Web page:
livecd gentoo # links

Latest stage3 file can be found under /releases/amd64/current-stage3/ (select the right folder for your architecture) and the latest can be found using the symlink in /snapshots/portage-latest.tar.bz2.

Verify your downloads with md5sum and extract them when there is no error.

livecd gentoo # md5sum -c stage3-amd64-20100617.tar.bz2.DIGESTS
livecd gentoo # md5sum -c portage-latest.tar.bz2.md5sum

livecd gentoo # tar xvjpf stage3-amd64-20100617.tar.bz2
livecd gentoo # tar xvjf /mnt/gentoo/portage-latest.tar.bz2 -C /mnt/gentoo/usr

Take a look at the wiki entry about CFLAGS and edit the make.conf to your needs. I use the Amd Athlon 64 64bit settings here.

livecd gentoo # nano /mnt/gentoo/etc/make.conf

CFLAGS=“-march=k8 -O2 -pipe“

Select the nearest mirror

livecd gentoo # mirrorselect -i -o >> /mnt/gentoo/etc/make.conf
livecd gentoo # mirrorselect -i -r -o >> /mnt/gentoo/etc/make.conf

Copy the DNS information to your chroot and mount the needed devices

livecd gentoo # cp -L /etc/resolv.conf /mnt/gentoo/etc/
livecd gentoo # mount -t proc none /mnt/gentoo/proc
livecd gentoo # mount -o bind /dev /mnt/gentoo/dev

11. Chroot into your new environment

Change into your new root and sync and update your system.

livecd gentoo # chroot /mnt/gentoo/ /bin/bash

livecd / # env-update && source /etc/profile
livecd / # emerge –sync

12. Select a profile

Select the right profile for you using eselect

livecd / # eselect profile list
Available profile symlink targets:
[1] default/linux/amd64/10.0 *
[2] default/linux/amd64/10.0/desktop
[3] default/linux/amd64/10.0/desktop/gnome
[4] default/linux/amd64/10.0/desktop/kde
[5] default/linux/amd64/10.0/developer
[6] default/linux/amd64/10.0/no-multilib
[7] default/linux/amd64/10.0/server
[8] hardened/linux/amd64/10.0
[9] hardened/linux/amd64/10.0/no-multilib
[10] selinux/2007.0/amd64
[11] selinux/2007.0/amd64/hardened
[12] selinux/v2refpolicy/amd64
[13] selinux/v2refpolicy/amd64/desktop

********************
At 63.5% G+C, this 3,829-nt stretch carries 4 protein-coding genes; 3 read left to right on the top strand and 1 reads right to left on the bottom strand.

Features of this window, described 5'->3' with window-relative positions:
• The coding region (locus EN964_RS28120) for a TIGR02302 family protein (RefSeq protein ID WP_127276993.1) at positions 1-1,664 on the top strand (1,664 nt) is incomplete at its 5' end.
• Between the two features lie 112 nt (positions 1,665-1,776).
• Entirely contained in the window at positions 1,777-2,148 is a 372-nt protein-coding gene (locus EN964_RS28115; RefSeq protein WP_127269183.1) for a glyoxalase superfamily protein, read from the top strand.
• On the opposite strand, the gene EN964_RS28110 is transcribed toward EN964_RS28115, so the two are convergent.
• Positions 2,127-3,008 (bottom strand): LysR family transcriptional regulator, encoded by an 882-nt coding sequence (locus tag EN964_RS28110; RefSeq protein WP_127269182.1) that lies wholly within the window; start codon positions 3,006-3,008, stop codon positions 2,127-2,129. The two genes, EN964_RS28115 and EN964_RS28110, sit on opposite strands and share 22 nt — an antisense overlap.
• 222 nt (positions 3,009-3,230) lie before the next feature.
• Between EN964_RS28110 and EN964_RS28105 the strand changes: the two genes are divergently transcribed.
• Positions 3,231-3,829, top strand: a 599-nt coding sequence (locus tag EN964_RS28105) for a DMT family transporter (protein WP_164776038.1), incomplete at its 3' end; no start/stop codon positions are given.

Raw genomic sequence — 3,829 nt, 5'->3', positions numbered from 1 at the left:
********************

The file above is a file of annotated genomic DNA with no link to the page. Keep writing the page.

[14] selinux/v2refpolicy/amd64/developer
[15] selinux/v2refpolicy/amd64/hardened
[16] selinux/v2refpolicy/amd64/server
livecd / # eselect profile set 2

13. Adjust make.conf

Adjust the make.conf file to your needs and set the needed USE flags, languages and devices

livecd / # nano /etc/make.conf

USE=“3dnow 3dnowext a52 aac acl acpi alsa -amd64 apache2 -avahi
avi bluetooth -beagle cairo cdb cddb cdparanoia cdr cli cracklib
crypt css -cups daap dbus dga directfb dri dts dvb dvd dvdr dvdread -eds
-emboss encode -esd -evo exif fam ffmpeg flac ftp gdbm     gif -gnome gstreamer gtk
hal -ipv6 -isdnlog -joystick -kde libnotify lirc lm_sensors mad mmx mmxext mp3
mpeg mysql ncurses nls ogg opengl pdf png -ppds -pppd qt3 qt3support quicktime samba sdl sse sse2
ssl svg tiff transcode unicode usb v4l vcd vorbis wma
X x264 xcomposite xine xml xorg xv xvid xvmc zlib“

LINGUAS=“de en“

INPUT_DEVICES=“keyboard mouse“

14. Configure your charsets

Define (uncomment) and generate the needed charsets incl. UTF-8 (german)

livecd / # nano /etc/locale.gen
en_US ISO-8859-1
en_US.UTF-8 UTF-8
de_DE ISO-8859-1
de_DE@euro ISO-8859-15
de_DE.UTF-8 UTF-8

livecd / # locale-gen

15. Setting the timezone

Find the right timezone for you and copy it

livecd / # ls /usr/share/zoneinfo/
livecd / # cp /usr/share/zoneinfo/Europe/Berlin /etc/localtime

16. Installation of kernel sources and other needed pakets

Install the kernel sources and other pakets that are needed for your setup

livecd / # emerge -av gentoo-sources
livecd / # emerge -av genkernel cryptsetup lvm2

17. Compile your own kernel

The next step is one of the most important. Take care that you include everything in your kernel that you need for your hardware to work. Use genkernel to make life a little bit easier.

livecd / # cd /usr/src/linux
livecd linux # genkernel –no-clean –menuconfig –save-config –luks –lvm all

You can use the kernel configuration of the gentoo live cd as a basis for your own configuration. Just copy the config file before running genkernel.

livecd linux # zcat /proc/config.gz > /usr/share/genkernel/arch/x86_64/kernel-config

The most important kernel options for this guide to add. You might need others depending on the chosen cipher etc. Don’t forget to enable Ext4 support if you need it.

Device Drivers  —>
Multi-device support (RAID and LVM)  —>
[*] Multiple devices driver support (RAID and LVM)
< >   RAID support
<*>  Device mapper support
<*>  Crypt target support

File Systems —>
<*>  The Extended 4 (ext4) filesystem

Cryptographic API  —>
<*>  SHA256 digest algorithm
<*>  AES cipher algorithms

I found a few postings on the net saying, that genkernel needs a valid /etc/fstab to build a correct initramfs. Do step 19 first to be 100% safe.

18. Kernel Modules

List the compiled kernel modules with

livecd linux # find /lib/modules/<kernel version>/ -type f -iname ‚*.o‘ -or -iname ‚*.ko‘ | less